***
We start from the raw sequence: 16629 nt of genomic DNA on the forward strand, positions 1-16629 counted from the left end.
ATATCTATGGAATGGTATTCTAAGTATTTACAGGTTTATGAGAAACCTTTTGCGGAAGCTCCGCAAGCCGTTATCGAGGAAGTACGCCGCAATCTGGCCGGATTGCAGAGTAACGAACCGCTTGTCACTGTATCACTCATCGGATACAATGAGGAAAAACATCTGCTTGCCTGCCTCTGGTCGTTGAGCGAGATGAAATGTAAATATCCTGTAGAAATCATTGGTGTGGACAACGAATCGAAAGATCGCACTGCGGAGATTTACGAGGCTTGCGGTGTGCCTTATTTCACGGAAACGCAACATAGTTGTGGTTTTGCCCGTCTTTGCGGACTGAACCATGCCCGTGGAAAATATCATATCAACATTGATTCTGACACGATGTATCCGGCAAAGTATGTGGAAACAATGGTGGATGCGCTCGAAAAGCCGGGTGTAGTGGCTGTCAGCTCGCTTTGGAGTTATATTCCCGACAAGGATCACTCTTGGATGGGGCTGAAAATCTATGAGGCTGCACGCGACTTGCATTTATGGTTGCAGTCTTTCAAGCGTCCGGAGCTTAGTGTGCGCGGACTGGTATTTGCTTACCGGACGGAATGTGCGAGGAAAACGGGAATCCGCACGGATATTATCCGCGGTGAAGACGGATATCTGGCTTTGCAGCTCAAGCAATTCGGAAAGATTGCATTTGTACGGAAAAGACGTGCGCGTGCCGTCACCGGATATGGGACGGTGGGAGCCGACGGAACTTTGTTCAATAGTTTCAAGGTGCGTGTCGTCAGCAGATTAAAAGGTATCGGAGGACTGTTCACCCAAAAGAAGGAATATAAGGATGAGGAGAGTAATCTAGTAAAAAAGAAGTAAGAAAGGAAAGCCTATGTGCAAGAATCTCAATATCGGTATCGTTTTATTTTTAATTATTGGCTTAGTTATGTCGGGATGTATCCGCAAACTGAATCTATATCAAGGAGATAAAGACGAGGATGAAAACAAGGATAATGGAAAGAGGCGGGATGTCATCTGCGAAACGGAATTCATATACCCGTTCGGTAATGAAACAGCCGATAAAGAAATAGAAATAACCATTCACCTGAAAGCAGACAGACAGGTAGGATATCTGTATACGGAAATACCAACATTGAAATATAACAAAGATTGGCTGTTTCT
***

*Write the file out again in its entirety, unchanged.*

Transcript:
We start from the raw sequence: 16629 nt of genomic DNA on the forward strand, positions 1-16629 counted from the left end.
ATATCTATGGAATGGTATTCTAAGTATTTACAGGTTTATGAGAAACCTTTTGCGGAAGCTCCGCAAGCCGTTATCGAGGAAGTACGCCGCAATCTGGCCGGATTGCAGAGTAACGAACCGCTTGTCACTGTATCACTCATCGGATACAATGAGGAAAAACATCTGCTTGCCTGCCTCTGGTCGTTGAGCGAGATGAAATGTAAATATCCTGTAGAAATCATTGGTGTGGACAACGAATCGAAAGATCGCACTGCGGAGATTTACGAGGCTTGCGGTGTGCCTTATTTCACGGAAACGCAACATAGTTGTGGTTTTGCCCGTCTTTGCGGACTGAACCATGCCCGTGGAAAATATCATATCAACATTGATTCTGACACGATGTATCCGGCAAAGTATGTGGAAACAATGGTGGATGCGCTCGAAAAGCCGGGTGTAGTGGCTGTCAGCTCGCTTTGGAGTTATATTCCCGACAAGGATCACTCTTGGATGGGGCTGAAAATCTATGAGGCTGCACGCGACTTGCATTTATGGTTGCAGTCTTTCAAGCGTCCGGAGCTTAGTGTGCGCGGACTGGTATTTGCTTACCGGACGGAATGTGCGAGGAAAACGGGAATCCGCACGGATATTATCCGCGGTGAAGACGGATATCTGGCTTTGCAGCTCAAGCAATTCGGAAAGATTGCATTTGTACGGAAAAGACGTGCGCGTGCCGTCACCGGATATGGGACGGTGGGAGCCGACGGAACTTTGTTCAATAGTTTCAAGGTGCGTGTCGTCAGCAGATTAAAAGGTATCGGAGGACTGTTCACCCAAAAGAAGGAATATAAGGATGAGGAGAGTAATCTAGTAAAAAAGAAGTAAGAAAGGAAAGCCTATGTGCAAGAATCTCAATATCGGTATCGTTTTATTTTTAATTATTGGCTTAGTTATGTCGGGATGTATCCGCAAACTGAATCTATATCAAGGAGATAAAGACGAGGATGAAAACAAGGATAATGGAAAGAGGCGGGATGTCATCTGCGAAACGGAATTCATATACCCGTTCGGTAATGAAACAGCCGATAAAGAAATAGAAATAACCATTCACCTGAAAGCAGACAGACAGGTAGGATATCTGTATACGGAAATACCAACATTGAAATATAACAAAGATTGGCTGTTTCT